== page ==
Afton nixes planning commissioner's caretaker proposalThe Afton Planning Commission member who has been recently seeking approval to rent a city-owned property will have to find an alternative living situation.
The Afton Planning Commission member who has been recently seeking approval to rent a city-owned property will have to find an alternative living situation.
Afton City Council denied Commissioner Michelle Dunkirk’s request to rent, or be a caretaker for, a city-owned property during its Sept. 18 meeting.
The property is located at 3633 St. Croix Trail.
In August, Dunkirk asked to lease the city-owned property after recently selling her house of 20 years in Afton. Dunkirk, who has served on Planning Commission since 2010, is looking for a new residence in order to remain in the city.
Afton City Council purchased the property on St. Croix Trail as part of a levee project.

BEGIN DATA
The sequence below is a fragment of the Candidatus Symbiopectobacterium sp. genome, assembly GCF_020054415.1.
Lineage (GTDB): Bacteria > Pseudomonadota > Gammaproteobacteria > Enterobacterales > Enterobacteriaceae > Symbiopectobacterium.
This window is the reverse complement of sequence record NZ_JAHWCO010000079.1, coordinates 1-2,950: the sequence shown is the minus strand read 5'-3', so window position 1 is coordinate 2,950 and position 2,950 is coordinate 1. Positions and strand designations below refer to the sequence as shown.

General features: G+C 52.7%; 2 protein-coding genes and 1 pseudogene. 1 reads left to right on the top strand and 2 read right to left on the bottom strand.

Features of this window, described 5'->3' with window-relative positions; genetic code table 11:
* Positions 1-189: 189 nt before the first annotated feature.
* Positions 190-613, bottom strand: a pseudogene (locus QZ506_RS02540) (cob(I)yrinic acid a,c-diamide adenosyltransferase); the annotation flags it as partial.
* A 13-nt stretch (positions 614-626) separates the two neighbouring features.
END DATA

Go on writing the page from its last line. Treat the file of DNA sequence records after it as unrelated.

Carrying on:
Earlier this month City Council received a letter from the Minnesota Department of Natural Resources, which states that any rental opportunity with the property would have to be advertised and made available to the public.
“Obviously we’d like to help her,” City Council Member Bill Palmquist said, “but, I’m sure we could find some college kids too.”
Additionally, any rental income generated would be considered “project income,” which would then be deducted in the project expenses submitted to the DNR for reimbursement as part of the flood mitigation grant.
Council members received some welcome news during last Tuesday’s meeting that the house on the property could be moved, rather than demolished, which would be more cost-effective for the city.
Public Works Director Ken Johnson said he could foresee the house being moved for a cost of $50,000.
“I would love to move it rather than demolish it,” Palmquist said.
City Council ultimately decided to deny Dunkirk’s request and directed Johnson to work with Afton City Engineer Diane Hankee to determine what would be more cost effective – demolishing or moving – and bring bids back to the city.
“The sooner we can make it a bigger part of the park the better,” Palmquist said.